You are the first line of defence against flooding, however public bodies have responsibilities too and together we are working towards reducing the overall impacts of flooding in Scotland. Find out more about all of our responsibilities for flooding:
- Your responsibilities
- Local authorities
- Scottish Water
- Scottish Government
- Met Office
- Other responsible authorities
It is your responsibility to manage your own flood risk and protect yourself, your family, property and business. There are steps you can take now to be flood prepared and reduce the damage and disruption flooding can have on your life.
- View our flood maps to check if your area is affected by flooding
- Sign up to Floodline to receive messages when flooding is forecast in your area
- Know who to contact if flooding happens
Other useful tools and advice on how to be prepared are available on the Floodline website.
SEPA is Scotland’s national flood forecasting, flood warning authority and strategic flood risk management authority.
- We work in partnership with the Met Office to forecast for flooding and operate Floodline in Scotland to warn the public and emergency responders when flooding is likely;
- We produce Scotland's Flood Risk Management Strategies;
- We work closely with other organisations responsible for managing flood risk to ensure that a nationally consistent approach to flood risk management is adopted;
- We provide flood risk advice to land use planning in Scotland when requested;
- We raise awareness of flooding at a national level through education initiatives, community engagement and campaigns.
Local authorities are responsible for producing Scotland’s first Local Flood Risk Management Plans and work in partnership with SEPA, Scottish Water and other responsible authorities to develop these.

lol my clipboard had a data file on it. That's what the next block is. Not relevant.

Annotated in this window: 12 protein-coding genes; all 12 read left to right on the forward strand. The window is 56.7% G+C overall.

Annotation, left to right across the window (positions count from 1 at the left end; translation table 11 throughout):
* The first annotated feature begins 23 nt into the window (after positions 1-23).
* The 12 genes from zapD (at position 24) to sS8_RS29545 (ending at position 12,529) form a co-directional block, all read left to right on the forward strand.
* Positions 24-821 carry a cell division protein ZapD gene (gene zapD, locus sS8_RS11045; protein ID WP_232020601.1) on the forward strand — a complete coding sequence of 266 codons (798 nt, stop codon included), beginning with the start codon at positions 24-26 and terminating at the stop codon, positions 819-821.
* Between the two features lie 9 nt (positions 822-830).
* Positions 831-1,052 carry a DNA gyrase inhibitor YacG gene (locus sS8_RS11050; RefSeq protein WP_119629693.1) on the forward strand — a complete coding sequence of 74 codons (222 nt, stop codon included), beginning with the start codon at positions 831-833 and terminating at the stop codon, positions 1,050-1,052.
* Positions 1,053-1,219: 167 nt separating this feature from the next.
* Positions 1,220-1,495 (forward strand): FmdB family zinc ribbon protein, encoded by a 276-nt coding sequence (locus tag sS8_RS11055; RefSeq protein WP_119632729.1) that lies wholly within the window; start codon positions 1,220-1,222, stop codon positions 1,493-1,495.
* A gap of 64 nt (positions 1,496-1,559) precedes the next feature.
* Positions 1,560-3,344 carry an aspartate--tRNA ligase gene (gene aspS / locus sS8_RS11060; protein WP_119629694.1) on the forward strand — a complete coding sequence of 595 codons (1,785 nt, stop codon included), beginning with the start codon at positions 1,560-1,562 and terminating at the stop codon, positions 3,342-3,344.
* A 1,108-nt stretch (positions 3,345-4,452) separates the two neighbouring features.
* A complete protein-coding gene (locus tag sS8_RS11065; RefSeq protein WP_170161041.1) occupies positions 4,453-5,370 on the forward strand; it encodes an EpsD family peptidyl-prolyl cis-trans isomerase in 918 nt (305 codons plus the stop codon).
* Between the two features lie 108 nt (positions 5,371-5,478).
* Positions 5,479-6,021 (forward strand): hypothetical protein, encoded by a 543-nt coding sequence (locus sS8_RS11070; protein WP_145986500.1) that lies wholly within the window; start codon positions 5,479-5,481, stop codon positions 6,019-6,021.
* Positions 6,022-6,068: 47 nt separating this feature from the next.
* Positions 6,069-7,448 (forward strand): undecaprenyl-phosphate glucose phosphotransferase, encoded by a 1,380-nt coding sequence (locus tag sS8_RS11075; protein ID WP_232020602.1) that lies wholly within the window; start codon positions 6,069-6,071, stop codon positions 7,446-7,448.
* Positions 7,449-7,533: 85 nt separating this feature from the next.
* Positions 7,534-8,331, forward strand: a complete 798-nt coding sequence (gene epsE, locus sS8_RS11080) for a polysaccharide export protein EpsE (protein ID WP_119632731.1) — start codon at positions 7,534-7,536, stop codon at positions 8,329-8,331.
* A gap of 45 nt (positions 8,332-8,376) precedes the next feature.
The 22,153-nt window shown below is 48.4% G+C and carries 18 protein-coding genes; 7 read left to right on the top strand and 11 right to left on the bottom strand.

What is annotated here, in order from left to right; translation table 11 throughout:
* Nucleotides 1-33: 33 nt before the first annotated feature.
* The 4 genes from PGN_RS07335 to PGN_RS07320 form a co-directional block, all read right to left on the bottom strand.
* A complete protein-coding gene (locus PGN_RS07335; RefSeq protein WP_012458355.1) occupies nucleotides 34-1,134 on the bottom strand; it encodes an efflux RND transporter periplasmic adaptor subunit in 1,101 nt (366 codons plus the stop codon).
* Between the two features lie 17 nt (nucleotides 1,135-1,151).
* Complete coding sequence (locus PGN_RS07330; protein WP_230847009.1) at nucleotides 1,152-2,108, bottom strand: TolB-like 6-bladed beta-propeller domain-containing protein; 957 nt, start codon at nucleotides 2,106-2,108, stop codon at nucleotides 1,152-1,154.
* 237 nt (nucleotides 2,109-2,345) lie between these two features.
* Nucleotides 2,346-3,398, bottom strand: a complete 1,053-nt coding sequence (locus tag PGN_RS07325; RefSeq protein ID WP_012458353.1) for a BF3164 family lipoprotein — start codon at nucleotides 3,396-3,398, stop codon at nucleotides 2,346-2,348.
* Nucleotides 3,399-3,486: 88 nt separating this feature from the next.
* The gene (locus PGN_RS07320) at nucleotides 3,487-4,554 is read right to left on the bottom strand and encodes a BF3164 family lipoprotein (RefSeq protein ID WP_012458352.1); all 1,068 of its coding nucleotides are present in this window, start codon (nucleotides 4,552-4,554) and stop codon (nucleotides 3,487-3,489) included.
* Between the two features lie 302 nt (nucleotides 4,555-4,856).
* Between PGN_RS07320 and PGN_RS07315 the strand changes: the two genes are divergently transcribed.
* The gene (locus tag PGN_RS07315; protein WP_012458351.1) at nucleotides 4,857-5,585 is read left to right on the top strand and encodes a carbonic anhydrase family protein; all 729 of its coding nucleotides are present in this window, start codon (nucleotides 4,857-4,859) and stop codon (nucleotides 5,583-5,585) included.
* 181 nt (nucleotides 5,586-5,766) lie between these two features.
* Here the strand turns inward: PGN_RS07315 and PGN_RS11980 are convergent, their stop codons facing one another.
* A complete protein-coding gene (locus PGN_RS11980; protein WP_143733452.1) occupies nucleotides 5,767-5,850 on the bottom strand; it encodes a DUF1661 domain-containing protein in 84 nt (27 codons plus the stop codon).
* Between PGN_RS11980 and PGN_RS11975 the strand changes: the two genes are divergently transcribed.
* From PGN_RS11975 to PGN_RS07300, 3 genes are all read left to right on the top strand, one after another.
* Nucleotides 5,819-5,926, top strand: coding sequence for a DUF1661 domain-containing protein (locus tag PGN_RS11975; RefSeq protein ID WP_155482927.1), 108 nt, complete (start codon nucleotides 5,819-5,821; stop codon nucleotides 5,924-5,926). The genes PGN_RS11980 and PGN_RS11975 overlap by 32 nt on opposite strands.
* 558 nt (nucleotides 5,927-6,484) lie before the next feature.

It is the responsibility of your local authority to implement and maintain flood protection actions. Local authorities also inspect, clear and repair watercourses to reduce flood risk and routinely maintain road gullies on public roads and highways.
During severe flooding, local authorities will work with the emergency services and co-ordinate shelter for people evacuated from their homes.
Scottish Water is responsible for the drainage of surface water from roofs and paved ground surfaces within a property boundary. Scottish Water can help to protect properties from flooding caused by overflowing or blocked sewers.
Scottish Water is a responsible authority for flood risk management and is working closely with SEPA, local authorities and other responsible authorities to manage flood risk in Scotland.
Scottish Government oversees the implementation of the Flood Risk Management (Scotland) Act 2009 which established the requirement for Flood Risk Management Strategies and Local Flood Risk Management Plans to be produced. Scottish Ministers are responsible for setting the policy framework for implementing how we manage flooding in Scotland and will ultimately be responsible for approving the objectives and actions set out in the Flood Risk Management Strategies.
The Met Office provides a wide range of forecasts and weather warnings. SEPA and the Met Office work together through the Scottish Flood Forecasting Service, combining SEPA's hydrological expertise and the Met Office's meteorological data to predict the likelihood and timing of river, coastal and surface water flooding.
National Park Authorities
The National Park Authorities in Scotland, Loch Lomond & Trossachs National Park and Cairngorms National Park, work with SEPA and other responsible authorities on the develop Flood Risk Management Strategies and Local Flood Risk Management Plans. They also play an important role in land use planning, carrying out and permitting activities that can help manage and reduce flood risk.
Forestry and Land Scotland
Forestry and Land Scotland (formerly Forestry Commission Scotland) also supports the development of the Flood Risk Management Strategies and Local Flood Risk Management Plans.
The emergency services provide emergency relief when flooding occurs and can co-ordinate evacuations. You should call the emergency services on 999 if you are concerned about your safety or the safety of others and act immediately on any advice provided.